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Exceptional Heart Attack Care at Barnes Jewish Hospital

When it comes to treating heart attacks, Barnes-Jewish Hospital is a national leader in outcomes as measured by the U.S. Department of Health and Human Services. Barnes-Jewish achieves heart attack survival rates better than the U.S.national rate along . Barnes-Jewish is among the ten percent of all hospitals in the nation have achieved and sustained 100% in-time rate for patients receiving emergency angioplasty or thrombolytics.

  • The only Missouri hospital that has maintained a better than heart attack mortality rate since 2004.
  • Achieved 100% in-time rate for patients receiving emergency angioplasty or thrombolytics
  • In 2011, “door to balloon” times were less than 90 minutes for 100% of patients.
  • In 2011, Barnes-Jewish was among a select group of hospitals the AHA recognized in the Mission: Lifeline program for at least 12 months of 85% or higher composite adherence to all elevated myocardial infarction (STEMI)  – the most serious of heart attacks) receiving center performance achievement indicators and 75% or higher compliance on all STEMI receiving quality measures to improve the quality of care for STEMI patients.

What are the warning signs of a heart attack?

Each individual may experience symptoms differently; however, the following are the most common symptoms of a heart attack:
  • Severe pressure, fullness, squeezing, pain and/or discomfort in the center of the chest that lasts for more than a few minutes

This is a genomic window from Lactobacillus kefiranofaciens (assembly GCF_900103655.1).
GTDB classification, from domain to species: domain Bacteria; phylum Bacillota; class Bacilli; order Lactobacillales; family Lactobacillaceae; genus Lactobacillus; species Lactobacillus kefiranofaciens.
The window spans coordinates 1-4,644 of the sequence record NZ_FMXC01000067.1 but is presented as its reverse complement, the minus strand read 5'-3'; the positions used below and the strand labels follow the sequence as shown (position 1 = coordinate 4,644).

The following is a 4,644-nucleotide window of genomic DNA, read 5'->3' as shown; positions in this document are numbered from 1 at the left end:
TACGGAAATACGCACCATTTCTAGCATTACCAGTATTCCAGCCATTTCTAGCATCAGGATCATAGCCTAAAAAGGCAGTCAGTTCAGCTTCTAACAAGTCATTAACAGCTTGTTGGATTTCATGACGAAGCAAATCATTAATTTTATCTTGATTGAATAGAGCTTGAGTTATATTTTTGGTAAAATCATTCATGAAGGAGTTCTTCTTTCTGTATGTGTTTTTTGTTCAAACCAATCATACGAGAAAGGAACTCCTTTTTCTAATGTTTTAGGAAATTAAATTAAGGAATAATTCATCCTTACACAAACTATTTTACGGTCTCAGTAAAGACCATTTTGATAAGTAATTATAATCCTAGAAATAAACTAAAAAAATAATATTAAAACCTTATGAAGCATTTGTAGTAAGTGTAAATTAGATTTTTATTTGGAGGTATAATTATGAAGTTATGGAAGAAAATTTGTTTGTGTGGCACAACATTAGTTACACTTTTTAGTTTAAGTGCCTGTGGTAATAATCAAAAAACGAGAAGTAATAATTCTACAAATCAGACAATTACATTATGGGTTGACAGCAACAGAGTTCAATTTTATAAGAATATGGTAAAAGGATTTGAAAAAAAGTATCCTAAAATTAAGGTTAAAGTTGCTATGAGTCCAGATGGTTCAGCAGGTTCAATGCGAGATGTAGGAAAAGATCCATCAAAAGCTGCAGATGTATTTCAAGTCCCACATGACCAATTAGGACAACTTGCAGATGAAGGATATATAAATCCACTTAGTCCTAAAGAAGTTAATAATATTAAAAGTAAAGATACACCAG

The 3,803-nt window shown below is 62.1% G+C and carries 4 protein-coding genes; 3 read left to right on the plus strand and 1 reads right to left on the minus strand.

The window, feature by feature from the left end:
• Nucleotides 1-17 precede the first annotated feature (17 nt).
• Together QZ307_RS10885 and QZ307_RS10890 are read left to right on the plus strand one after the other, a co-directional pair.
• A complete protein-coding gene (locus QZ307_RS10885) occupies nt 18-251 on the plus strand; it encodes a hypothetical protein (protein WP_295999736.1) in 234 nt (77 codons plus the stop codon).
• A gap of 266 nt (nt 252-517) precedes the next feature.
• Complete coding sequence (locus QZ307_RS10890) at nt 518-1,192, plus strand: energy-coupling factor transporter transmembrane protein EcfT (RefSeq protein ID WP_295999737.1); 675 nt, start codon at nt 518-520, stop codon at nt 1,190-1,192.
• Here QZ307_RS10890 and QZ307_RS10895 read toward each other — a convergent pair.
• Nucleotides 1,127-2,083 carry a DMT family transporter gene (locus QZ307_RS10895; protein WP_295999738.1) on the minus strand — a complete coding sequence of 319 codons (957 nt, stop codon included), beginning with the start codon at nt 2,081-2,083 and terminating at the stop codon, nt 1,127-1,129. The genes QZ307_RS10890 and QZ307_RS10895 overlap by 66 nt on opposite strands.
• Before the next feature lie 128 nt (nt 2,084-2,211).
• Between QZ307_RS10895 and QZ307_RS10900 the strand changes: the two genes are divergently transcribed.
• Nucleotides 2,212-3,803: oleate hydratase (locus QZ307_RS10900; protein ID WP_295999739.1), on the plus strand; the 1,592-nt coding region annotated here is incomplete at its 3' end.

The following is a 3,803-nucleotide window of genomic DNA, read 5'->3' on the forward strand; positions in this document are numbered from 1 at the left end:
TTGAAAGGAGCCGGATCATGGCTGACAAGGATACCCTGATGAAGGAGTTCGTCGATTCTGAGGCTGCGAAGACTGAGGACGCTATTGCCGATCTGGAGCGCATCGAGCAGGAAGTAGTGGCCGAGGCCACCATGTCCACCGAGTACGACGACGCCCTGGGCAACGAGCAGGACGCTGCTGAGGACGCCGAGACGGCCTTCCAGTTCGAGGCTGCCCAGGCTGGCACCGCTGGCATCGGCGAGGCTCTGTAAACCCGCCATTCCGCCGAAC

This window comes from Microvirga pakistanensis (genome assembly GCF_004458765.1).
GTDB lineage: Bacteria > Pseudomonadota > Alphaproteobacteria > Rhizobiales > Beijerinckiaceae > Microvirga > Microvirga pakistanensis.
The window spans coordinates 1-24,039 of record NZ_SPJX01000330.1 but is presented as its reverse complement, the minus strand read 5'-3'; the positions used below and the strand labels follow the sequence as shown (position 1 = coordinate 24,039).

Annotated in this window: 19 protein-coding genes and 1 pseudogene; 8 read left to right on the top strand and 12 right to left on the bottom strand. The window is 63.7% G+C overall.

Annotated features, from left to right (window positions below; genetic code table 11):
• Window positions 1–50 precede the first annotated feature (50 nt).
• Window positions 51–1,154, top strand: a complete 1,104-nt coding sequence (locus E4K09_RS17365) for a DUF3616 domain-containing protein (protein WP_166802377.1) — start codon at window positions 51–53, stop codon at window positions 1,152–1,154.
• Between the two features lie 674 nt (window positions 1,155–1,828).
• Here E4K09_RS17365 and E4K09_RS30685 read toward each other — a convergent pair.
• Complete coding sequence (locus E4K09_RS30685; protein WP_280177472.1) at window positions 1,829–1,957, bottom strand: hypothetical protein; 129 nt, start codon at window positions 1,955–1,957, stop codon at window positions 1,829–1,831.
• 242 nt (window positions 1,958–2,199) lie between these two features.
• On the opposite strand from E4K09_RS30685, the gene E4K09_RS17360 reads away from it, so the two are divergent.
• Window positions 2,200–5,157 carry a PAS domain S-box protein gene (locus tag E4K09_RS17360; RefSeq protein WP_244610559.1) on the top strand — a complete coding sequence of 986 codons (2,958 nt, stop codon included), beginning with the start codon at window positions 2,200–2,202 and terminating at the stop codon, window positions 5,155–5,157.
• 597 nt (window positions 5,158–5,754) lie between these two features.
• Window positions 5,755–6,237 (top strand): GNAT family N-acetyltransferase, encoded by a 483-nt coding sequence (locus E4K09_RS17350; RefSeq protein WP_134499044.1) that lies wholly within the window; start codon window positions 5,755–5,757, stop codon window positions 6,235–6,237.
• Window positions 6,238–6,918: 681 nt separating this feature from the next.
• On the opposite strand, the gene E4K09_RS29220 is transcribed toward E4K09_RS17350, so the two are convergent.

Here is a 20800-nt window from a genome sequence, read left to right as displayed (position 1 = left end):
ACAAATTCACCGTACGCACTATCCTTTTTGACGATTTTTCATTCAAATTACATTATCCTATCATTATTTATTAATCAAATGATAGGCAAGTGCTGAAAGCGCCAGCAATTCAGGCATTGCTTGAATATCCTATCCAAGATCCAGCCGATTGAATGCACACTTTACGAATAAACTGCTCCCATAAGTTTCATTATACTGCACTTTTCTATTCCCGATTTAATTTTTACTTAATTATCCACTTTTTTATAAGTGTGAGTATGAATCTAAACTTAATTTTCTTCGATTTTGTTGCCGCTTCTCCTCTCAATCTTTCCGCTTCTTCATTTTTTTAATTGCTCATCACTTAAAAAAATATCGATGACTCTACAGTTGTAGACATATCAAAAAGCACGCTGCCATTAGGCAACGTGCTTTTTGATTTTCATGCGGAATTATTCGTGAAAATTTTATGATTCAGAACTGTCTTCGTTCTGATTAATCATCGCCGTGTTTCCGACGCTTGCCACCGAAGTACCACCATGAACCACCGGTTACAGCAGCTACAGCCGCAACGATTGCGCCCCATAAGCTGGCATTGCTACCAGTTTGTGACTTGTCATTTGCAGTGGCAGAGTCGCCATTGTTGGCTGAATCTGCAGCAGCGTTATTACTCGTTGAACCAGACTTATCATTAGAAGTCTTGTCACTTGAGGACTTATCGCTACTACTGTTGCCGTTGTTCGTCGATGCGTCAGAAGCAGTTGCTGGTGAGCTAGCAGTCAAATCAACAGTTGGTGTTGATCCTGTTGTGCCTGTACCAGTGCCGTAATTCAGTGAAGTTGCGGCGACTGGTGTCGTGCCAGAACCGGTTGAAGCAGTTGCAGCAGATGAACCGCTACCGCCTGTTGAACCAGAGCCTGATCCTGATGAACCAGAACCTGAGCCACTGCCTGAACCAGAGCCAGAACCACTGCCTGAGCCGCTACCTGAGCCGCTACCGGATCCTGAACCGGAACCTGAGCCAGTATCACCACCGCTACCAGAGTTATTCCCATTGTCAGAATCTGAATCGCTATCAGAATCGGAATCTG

• Pain or discomfort that spreads to the shoulders, neck, arms, or jaw
  • Chest pain that increases in intensity
  • Chest pain that is not relieved by rest or by taking nitroglycerin
  • Chest pain that occurs with any/all of the following (additional) symptoms:
  • Sweating, cool, clammy skin, and/or paleness
  • Shortness of breath
  • Nausea or vomiting
  • Dizziness or fainting
  • Unexplained weakness or fatigue
  • Rapid or irregular pulse

Although chest pain is the key warning sign of a heart attack, it may be confused with indigestion, pleurisy, pneumonia, or other disorders. The symptoms of a heart attack may resemble other medical conditions or problems. Always consult your physician for a diagnosis.

Responding to Heart Attack Warning Signs

If you or someone you know exhibits any of the above warning signs, act immediately. Call 911, or your local emergency number.

To make an appointment or for help finding a heart or vascular specialist, request a call from a physician referral specialist or call 866-TOP-DOCS (866-867-3627).

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